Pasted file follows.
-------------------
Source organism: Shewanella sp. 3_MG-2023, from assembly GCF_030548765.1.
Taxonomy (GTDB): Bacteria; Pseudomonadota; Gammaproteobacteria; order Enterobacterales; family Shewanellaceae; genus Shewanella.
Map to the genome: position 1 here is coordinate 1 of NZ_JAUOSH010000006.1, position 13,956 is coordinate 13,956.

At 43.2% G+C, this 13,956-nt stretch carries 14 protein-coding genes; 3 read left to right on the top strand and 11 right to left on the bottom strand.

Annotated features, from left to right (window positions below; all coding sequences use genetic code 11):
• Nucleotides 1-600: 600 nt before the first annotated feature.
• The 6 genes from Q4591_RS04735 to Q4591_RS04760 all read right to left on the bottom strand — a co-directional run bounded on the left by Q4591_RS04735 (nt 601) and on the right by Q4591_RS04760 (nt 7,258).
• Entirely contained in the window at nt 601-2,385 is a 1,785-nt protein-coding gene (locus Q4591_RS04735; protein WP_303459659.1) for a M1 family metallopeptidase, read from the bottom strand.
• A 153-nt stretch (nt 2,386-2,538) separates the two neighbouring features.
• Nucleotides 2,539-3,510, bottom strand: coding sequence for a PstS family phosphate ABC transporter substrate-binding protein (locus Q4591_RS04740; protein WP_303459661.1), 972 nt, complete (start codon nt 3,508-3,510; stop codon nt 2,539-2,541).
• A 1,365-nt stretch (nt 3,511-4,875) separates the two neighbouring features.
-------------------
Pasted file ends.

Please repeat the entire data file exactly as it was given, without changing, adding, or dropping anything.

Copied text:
Source organism: Shewanella sp. 3_MG-2023, from assembly GCF_030548765.1.
Taxonomy (GTDB): Bacteria; Pseudomonadota; Gammaproteobacteria; order Enterobacterales; family Shewanellaceae; genus Shewanella.
Map to the genome: position 1 here is coordinate 1 of NZ_JAUOSH010000006.1, position 13,956 is coordinate 13,956.

At 43.2% G+C, this 13,956-nt stretch carries 14 protein-coding genes; 3 read left to right on the top strand and 11 right to left on the bottom strand.

Annotated features, from left to right (window positions below; all coding sequences use genetic code 11):
• Nucleotides 1-600: 600 nt before the first annotated feature.
• The 6 genes from Q4591_RS04735 to Q4591_RS04760 all read right to left on the bottom strand — a co-directional run bounded on the left by Q4591_RS04735 (nt 601) and on the right by Q4591_RS04760 (nt 7,258).
• Entirely contained in the window at nt 601-2,385 is a 1,785-nt protein-coding gene (locus Q4591_RS04735; protein WP_303459659.1) for a M1 family metallopeptidase, read from the bottom strand.
• A 153-nt stretch (nt 2,386-2,538) separates the two neighbouring features.
• Nucleotides 2,539-3,510, bottom strand: coding sequence for a PstS family phosphate ABC transporter substrate-binding protein (locus Q4591_RS04740; protein WP_303459661.1), 972 nt, complete (start codon nt 3,508-3,510; stop codon nt 2,539-2,541).
• A 1,365-nt stretch (nt 3,511-4,875) separates the two neighbouring features.